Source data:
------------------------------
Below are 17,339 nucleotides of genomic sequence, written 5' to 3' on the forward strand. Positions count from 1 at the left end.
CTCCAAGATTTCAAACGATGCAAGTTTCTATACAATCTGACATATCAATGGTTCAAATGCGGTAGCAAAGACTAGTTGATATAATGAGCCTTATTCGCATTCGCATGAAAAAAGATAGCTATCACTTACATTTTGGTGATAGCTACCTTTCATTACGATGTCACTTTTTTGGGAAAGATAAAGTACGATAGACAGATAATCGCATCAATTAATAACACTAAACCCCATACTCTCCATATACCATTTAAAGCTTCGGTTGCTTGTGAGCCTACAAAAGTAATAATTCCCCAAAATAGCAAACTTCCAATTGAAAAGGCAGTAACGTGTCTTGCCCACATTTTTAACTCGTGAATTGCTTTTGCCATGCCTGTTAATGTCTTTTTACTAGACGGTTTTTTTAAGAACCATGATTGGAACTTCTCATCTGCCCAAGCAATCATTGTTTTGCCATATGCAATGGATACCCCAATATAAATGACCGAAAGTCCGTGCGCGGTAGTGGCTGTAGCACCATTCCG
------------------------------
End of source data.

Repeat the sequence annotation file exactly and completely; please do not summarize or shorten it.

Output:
Below are 17,339 nucleotides of genomic sequence, written 5' to 3' on the forward strand. Positions count from 1 at the left end.
CTCCAAGATTTCAAACGATGCAAGTTTCTATACAATCTGACATATCAATGGTTCAAATGCGGTAGCAAAGACTAGTTGATATAATGAGCCTTATTCGCATTCGCATGAAAAAAGATAGCTATCACTTACATTTTGGTGATAGCTACCTTTCATTACGATGTCACTTTTTTGGGAAAGATAAAGTACGATAGACAGATAATCGCATCAATTAATAACACTAAACCCCATACTCTCCATATACCATTTAAAGCTTCGGTTGCTTGTGAGCCTACAAAAGTAATAATTCCCCAAAATAGCAAACTTCCAATTGAAAAGGCAGTAACGTGTCTTGCCCACATTTTTAACTCGTGAATTGCTTTTGCCATGCCTGTTAATGTCTTTTTACTAGACGGTTTTTTTAAGAACCATGATTGGAACTTCTCATCTGCCCAAGCAATCATTGTTTTGCCATATGCAATGGATACCCCAATATAAATGACCGAAAGTCCGTGCGCGGTAGTGGCTGTAGCACCATTCCG